My niece asks her Mom, “Why are the rivers here in Aurora clean?”
We were on the way back to Manila from a family vacation in Aurora Province when my niece, Danica, suddenly asks her Mom, “Why are the rivers here in Aurora clean?”
Everyone in the car was surprised with that question. It was a very simple one but carries with it such a complex dimension of environmental degradation. Being the environmental professional in the family, I was expected to answer her question. Frankly, I was challenged with her question, too.
In a mix of Tagalog and English, I tried to give her a simple answer. I told her that what she sees in the city (Metro Manila) are just like the ones she saw in Aurora, many years ago. Except that the city dwellers did not love and care for their rivers so much that they took them for granted and did not give a damn about throwing their garbage and waste on them. I wanted to give her a more complex answer about the impact of population growth and urbanization to the environment but I decided that my first reply was enough for now.
Days after that, hubby and I were still pondering about her question. We realized that in Danica’s mind, it was “natural” to see dirty river waters so, therefore, it was unimaginable to actually see clean rivers! Now we fully understood why she immediately jumped into (and did not want to leave anymore) the river bordering Mom’s farm. We had to convince her that we are going to another river the next day.
Her question touched us deeply because we thought about the other children in the urban areas–those who have not even seen a clean river or stream. What a terrible kind of deprivation that they will all grow up not even experiencing how is it to wade and swim in clean bodies of freshwater. Of course, they can always go to the nearest pools in 5-star hotels or beaches such as in Batangas (which are just 4 to 5 hours away from Manila) but it is still different to experience the non-salty and natural (non-chlorinated) types of river waters. Bathing in freshwater is stilldifferent from bathing in salt water and artificial pools. It is still a different experience to marvel at and sit on those huge rocks, knowing that those were shaped by the rushing of the waters over thousands of years.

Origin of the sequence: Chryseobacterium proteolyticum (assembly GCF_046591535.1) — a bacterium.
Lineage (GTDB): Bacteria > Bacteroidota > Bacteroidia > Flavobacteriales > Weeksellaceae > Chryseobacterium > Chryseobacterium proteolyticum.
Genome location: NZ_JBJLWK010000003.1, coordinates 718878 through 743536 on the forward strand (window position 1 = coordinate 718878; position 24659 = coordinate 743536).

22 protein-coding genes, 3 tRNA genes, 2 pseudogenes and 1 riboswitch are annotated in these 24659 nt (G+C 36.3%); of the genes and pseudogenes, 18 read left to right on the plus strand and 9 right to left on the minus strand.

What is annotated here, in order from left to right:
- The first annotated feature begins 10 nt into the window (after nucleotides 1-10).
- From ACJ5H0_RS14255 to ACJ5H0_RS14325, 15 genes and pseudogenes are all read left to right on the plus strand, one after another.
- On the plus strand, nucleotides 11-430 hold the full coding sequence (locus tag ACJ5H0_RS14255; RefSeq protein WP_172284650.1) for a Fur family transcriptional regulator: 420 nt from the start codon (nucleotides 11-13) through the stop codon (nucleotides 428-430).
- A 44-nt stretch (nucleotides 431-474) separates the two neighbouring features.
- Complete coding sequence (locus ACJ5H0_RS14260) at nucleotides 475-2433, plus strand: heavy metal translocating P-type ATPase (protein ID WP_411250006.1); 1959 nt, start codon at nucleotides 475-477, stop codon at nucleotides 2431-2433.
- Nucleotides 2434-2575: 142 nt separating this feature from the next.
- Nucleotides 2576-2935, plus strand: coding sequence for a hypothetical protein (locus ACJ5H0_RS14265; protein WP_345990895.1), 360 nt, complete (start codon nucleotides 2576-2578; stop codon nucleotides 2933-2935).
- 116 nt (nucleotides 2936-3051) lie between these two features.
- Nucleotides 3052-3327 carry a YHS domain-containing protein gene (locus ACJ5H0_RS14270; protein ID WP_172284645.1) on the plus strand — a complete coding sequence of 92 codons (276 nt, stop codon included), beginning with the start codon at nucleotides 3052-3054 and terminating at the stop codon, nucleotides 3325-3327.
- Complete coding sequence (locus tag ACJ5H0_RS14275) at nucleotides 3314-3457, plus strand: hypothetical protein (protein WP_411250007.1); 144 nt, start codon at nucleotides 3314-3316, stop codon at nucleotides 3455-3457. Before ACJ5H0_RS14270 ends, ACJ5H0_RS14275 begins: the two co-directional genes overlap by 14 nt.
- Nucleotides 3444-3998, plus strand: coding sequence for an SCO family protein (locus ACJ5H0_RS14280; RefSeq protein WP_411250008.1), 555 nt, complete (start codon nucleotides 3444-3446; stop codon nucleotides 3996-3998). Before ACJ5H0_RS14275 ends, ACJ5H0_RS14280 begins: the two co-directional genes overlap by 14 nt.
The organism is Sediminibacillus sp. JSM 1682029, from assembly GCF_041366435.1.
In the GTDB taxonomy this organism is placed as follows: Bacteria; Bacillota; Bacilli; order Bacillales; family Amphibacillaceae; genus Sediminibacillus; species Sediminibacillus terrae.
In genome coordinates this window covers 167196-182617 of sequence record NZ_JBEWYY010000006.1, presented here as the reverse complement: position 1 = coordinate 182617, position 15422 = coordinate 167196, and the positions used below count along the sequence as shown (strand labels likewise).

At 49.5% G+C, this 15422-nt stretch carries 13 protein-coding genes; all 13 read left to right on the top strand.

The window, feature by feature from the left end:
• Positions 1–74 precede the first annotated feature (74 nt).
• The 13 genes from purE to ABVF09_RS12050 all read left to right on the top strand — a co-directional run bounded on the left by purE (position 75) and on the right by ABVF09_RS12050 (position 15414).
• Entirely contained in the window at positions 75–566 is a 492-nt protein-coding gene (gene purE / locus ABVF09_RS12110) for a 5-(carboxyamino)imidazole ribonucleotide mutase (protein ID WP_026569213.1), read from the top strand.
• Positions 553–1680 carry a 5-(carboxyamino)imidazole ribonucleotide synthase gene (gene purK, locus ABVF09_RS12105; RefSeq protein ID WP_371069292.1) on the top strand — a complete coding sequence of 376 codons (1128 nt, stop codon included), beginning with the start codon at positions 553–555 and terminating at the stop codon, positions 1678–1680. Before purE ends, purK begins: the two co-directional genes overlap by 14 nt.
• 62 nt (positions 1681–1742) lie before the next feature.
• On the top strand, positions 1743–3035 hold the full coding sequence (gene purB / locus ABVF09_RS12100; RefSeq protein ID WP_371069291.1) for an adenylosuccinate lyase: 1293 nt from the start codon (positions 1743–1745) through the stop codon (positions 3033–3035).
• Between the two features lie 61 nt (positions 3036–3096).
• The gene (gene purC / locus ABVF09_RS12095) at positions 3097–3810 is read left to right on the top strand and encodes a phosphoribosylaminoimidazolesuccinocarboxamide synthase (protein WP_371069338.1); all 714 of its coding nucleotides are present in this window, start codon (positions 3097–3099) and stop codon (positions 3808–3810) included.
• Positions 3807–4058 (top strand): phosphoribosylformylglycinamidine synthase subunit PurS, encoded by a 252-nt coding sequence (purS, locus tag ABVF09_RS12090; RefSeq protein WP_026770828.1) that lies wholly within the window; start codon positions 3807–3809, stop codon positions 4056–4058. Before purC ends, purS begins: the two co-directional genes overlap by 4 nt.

What have we urbanites done to our environment, specifically, our river waters? When will we ever pause for a while and think about how we are depriving many generations of children the sheer joy of wading and swimming in crystal-clear river waters? And we are not yet asking about the grave health and ecological implications of water pollution here…
As we ponder on these questions, let me then share with you a brief rundown of some of the salient points (in terms of prohibitions) of the Philippines Clean Water Act of 2004 (Republic Act 9275).
Under the law, it is prohibited to:
1. Deposit material of any kind which could cause water pollution;
2. Discharge, inject, or allow to seep into the earth any substance that would pollute groundwater;
3. Operate facilities that discharge regulated water pollutants without the valid required permits;
4. For LGUs not to comply with the Water Quality Management Action Plan; and
5. Directly use booster pumps in the distribution system or tamper with the water supply.
So, dear readers, I hope that in our own little ways, we can become environmental advocates even in our own families and communities. Who knows, the child who listens to us may just, one day, become the Secretary of the Environment, a multi-awarded ecological expert, or even a recipient of the Nobel Peace Prize for the Environment.
As they say, a single drop on the water creates not just a single wave but a ripple effect that extends far beyond the point of contact.
Be that drop and create your own ripples!
This is not a paid blog.
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